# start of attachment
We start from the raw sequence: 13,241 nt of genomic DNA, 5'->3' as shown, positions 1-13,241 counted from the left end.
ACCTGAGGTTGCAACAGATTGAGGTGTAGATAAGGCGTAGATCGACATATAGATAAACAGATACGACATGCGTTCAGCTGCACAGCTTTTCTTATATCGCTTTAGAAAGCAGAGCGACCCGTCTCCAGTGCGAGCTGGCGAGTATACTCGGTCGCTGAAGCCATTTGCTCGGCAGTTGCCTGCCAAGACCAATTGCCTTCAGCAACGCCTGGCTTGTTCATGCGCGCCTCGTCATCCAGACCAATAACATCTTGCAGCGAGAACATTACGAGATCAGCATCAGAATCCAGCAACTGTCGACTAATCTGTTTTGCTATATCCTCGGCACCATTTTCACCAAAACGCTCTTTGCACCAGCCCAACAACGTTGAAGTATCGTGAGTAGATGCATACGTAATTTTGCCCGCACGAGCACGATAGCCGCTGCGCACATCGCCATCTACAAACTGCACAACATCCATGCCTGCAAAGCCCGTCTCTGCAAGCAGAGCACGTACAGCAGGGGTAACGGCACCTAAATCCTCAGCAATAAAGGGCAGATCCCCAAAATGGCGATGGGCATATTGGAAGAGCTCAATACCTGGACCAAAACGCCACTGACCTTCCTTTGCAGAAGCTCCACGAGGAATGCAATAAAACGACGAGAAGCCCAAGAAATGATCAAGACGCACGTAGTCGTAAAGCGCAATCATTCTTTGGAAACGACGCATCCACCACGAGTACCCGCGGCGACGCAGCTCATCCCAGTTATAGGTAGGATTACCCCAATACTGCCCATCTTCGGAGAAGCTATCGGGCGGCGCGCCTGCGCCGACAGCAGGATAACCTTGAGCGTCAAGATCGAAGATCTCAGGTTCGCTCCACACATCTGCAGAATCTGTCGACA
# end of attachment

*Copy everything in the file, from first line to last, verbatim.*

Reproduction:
We start from the raw sequence: 13,241 nt of genomic DNA, 5'->3' as shown, positions 1-13,241 counted from the left end.
ACCTGAGGTTGCAACAGATTGAGGTGTAGATAAGGCGTAGATCGACATATAGATAAACAGATACGACATGCGTTCAGCTGCACAGCTTTTCTTATATCGCTTTAGAAAGCAGAGCGACCCGTCTCCAGTGCGAGCTGGCGAGTATACTCGGTCGCTGAAGCCATTTGCTCGGCAGTTGCCTGCCAAGACCAATTGCCTTCAGCAACGCCTGGCTTGTTCATGCGCGCCTCGTCATCCAGACCAATAACATCTTGCAGCGAGAACATTACGAGATCAGCATCAGAATCCAGCAACTGTCGACTAATCTGTTTTGCTATATCCTCGGCACCATTTTCACCAAAACGCTCTTTGCACCAGCCCAACAACGTTGAAGTATCGTGAGTAGATGCATACGTAATTTTGCCCGCACGAGCACGATAGCCGCTGCGCACATCGCCATCTACAAACTGCACAACATCCATGCCTGCAAAGCCCGTCTCTGCAAGCAGAGCACGTACAGCAGGGGTAACGGCACCTAAATCCTCAGCAATAAAGGGCAGATCCCCAAAATGGCGATGGGCATATTGGAAGAGCTCAATACCTGGACCAAAACGCCACTGACCTTCCTTTGCAGAAGCTCCACGAGGAATGCAATAAAACGACGAGAAGCCCAAGAAATGATCAAGACGCACGTAGTCGTAAAGCGCAATCATTCTTTGGAAACGACGCATCCACCACGAGTACCCGCGGCGACGCAGCTCATCCCAGTTATAGGTAGGATTACCCCAATACTGCCCATCTTCGGAGAAGCTATCGGGCGGCGCGCCTGCGCCGACAGCAGGATAACCTTGAGCGTCAAGATCGAAGATCTCAGGTTCGCTCCACACATCTGCAGAATCTGTCGACA